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Title: Are elephants flagships or battleships? : understanding impacts of human-elephant conflict on human wellbeing in Trans Mara District, Kenya
Author: Nyumba, Tobias Ochieng
ISNI:       0000 0004 7229 4271
Awarding Body: University of Cambridge
Current Institution: University of Cambridge
Date of Award: 2018
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This thesis examines the impacts of human-elephant conflict on human wellbeing and the implications for elephant conservation and management in Trans Mara District, Kenya. The District comprises communal lands bordering the world-famous Masai Mara National Reserve in southwestern Kenya. Trans Mara supports a range of land use types and provides refuge to one of Kenya’s large elephant population comprised of over 3,000 transient and 500 resident animals. This study used interdisciplinary methods to gain insights into the nature and consequences of conflict on the wellbeing of communities living with elephants. In particular, I used a combination of existing wellbeing indices and a set of indicators developed through consultations with local communities in TM to measure impacts of HEC on specific wellbeing domains. The results show that elephants still use the communal lands in Trans Mara but are increasingly restricted to the riverine forest remnants in central Trans Mara. However, there was no evidence of a further decline in the elephant range. Instead, this study points to a shift in elephant range against a background of increasing human settlement, land sub-division and agricultural expansion. The wellbeing of Trans Mara residents comprised eight indicators. Human-elephant conflict negatively affected peoples’ wellbeing, but the impacts were limited to certain dimensions. Elephants affected school-going children within elephant range. Attitudes towards elephants and its conservation in TM were influenced by the location of human residence relative to elephant refuge, diversity of income sources, and age and gender. Finally, conflict mitigation in Trans Mara is still elusive and challenging, but opportunities exist to develop simple and dynamic mitigation tools. The findings of this study have important implications for the future of elephant conservation in the face of competing human needs, both in Trans Mara District and elsewhere in Africa.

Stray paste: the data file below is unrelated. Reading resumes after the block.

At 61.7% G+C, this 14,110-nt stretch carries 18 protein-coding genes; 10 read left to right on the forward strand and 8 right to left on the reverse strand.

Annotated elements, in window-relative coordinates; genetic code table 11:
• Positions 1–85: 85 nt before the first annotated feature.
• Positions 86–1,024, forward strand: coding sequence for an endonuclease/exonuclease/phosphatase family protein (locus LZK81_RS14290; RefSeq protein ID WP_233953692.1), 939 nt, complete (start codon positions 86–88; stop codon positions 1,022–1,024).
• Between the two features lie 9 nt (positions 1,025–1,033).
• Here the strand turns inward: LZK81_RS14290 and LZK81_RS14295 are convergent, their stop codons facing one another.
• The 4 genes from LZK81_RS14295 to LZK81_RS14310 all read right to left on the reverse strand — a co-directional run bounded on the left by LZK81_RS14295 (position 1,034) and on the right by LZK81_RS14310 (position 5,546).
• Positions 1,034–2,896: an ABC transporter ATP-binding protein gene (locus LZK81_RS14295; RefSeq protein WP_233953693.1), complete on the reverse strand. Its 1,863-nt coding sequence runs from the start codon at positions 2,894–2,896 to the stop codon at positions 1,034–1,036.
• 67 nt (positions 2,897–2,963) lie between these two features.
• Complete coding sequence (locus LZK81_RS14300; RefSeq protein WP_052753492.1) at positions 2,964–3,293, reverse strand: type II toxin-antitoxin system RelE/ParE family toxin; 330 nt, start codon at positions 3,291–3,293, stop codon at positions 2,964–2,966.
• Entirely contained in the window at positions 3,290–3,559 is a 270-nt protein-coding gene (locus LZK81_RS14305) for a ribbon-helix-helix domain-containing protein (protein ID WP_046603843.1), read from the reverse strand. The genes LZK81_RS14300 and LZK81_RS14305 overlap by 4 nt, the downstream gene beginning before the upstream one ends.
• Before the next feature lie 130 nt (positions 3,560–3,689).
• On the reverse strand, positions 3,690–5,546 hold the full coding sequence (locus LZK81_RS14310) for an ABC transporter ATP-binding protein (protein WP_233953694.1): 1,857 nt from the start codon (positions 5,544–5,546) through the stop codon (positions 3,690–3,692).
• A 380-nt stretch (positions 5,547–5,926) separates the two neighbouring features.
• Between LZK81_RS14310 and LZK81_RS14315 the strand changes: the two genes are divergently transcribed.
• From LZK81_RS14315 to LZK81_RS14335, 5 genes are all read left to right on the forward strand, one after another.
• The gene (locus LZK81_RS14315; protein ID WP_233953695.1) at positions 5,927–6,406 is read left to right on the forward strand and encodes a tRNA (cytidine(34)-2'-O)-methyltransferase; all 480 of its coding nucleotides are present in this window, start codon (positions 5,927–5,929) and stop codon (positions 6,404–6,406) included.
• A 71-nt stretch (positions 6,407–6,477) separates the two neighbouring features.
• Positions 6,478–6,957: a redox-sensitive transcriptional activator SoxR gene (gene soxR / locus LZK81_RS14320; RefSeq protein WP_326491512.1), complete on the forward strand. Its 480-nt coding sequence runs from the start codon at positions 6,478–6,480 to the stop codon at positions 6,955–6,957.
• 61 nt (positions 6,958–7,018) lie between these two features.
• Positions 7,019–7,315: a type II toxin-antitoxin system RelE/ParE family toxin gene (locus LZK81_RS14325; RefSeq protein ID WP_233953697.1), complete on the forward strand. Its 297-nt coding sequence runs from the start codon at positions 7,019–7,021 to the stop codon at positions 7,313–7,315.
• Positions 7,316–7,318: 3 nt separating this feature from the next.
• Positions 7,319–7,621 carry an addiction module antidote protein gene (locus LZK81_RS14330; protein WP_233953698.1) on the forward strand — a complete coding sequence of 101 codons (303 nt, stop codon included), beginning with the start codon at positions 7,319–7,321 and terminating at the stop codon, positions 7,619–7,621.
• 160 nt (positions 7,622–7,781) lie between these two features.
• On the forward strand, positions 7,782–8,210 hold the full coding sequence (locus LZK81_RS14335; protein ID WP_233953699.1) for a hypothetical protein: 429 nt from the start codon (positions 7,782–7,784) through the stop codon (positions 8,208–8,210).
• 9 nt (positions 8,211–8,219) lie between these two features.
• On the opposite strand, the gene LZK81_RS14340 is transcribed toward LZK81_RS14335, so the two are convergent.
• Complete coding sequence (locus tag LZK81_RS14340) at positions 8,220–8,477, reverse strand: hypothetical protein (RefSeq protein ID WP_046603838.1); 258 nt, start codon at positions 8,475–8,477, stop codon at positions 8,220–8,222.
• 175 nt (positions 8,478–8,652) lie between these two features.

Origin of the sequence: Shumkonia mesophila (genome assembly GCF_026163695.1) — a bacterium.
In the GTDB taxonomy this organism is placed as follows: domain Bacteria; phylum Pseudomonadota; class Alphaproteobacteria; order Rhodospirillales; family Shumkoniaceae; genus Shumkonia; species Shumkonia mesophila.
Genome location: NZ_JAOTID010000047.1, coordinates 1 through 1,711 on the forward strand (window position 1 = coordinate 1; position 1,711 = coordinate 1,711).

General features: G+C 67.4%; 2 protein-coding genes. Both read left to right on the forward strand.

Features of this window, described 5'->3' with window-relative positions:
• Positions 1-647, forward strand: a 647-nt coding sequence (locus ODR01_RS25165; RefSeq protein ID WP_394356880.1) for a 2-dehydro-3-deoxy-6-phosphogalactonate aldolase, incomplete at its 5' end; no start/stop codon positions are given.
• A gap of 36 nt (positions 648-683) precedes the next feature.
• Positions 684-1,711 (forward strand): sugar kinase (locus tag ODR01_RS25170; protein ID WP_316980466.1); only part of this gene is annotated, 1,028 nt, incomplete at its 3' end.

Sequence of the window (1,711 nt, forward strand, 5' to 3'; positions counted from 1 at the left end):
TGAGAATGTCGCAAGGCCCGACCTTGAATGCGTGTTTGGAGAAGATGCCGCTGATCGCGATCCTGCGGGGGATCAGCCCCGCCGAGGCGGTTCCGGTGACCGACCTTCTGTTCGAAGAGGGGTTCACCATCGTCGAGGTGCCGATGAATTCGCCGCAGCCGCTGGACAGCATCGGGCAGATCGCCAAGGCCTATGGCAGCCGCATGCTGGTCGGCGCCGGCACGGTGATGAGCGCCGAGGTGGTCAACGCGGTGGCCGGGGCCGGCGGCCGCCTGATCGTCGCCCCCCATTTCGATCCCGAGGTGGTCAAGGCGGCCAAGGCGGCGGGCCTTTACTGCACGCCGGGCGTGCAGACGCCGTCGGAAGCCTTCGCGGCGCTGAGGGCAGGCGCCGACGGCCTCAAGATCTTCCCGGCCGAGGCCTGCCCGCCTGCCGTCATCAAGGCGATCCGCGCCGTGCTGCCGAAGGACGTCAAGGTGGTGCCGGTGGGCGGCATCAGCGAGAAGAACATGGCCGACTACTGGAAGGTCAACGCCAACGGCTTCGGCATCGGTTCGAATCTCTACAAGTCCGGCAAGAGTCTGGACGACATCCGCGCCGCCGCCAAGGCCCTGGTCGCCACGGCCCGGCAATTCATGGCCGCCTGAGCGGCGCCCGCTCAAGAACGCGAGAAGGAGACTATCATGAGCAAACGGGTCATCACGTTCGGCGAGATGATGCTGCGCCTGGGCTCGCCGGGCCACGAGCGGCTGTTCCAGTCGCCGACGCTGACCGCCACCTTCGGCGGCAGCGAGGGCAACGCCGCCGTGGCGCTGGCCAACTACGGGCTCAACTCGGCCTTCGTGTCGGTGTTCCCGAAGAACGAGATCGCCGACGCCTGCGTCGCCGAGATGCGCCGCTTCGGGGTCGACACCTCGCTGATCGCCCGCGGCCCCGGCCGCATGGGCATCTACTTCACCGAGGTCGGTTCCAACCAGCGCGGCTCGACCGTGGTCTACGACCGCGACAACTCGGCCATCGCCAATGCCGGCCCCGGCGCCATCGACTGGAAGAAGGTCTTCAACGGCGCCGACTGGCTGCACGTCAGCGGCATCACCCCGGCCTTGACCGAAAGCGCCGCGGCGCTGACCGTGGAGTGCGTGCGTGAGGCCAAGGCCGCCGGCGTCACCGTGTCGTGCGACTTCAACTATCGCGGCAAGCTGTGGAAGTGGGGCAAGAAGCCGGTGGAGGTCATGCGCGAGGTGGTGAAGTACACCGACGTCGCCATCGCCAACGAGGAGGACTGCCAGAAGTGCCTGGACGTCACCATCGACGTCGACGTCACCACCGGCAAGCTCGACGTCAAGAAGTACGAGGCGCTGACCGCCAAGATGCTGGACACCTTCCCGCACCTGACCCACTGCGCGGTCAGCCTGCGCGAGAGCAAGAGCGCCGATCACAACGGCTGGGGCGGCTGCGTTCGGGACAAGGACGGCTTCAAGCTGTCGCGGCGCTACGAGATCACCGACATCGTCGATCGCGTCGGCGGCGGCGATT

Supervisor: Leader-Williams, Nigel Sponsor: University of Cambridge ; Wildlife Conservation Society (WCS) ; Wildlife Conservation Network (WCN) ; WildiZE Foundation
Qualification Name: Thesis (Ph.D.) Qualification Level: Doctoral
Keywords: Wellbeing ; Human-elephant-conflcit ; Poverty ; Range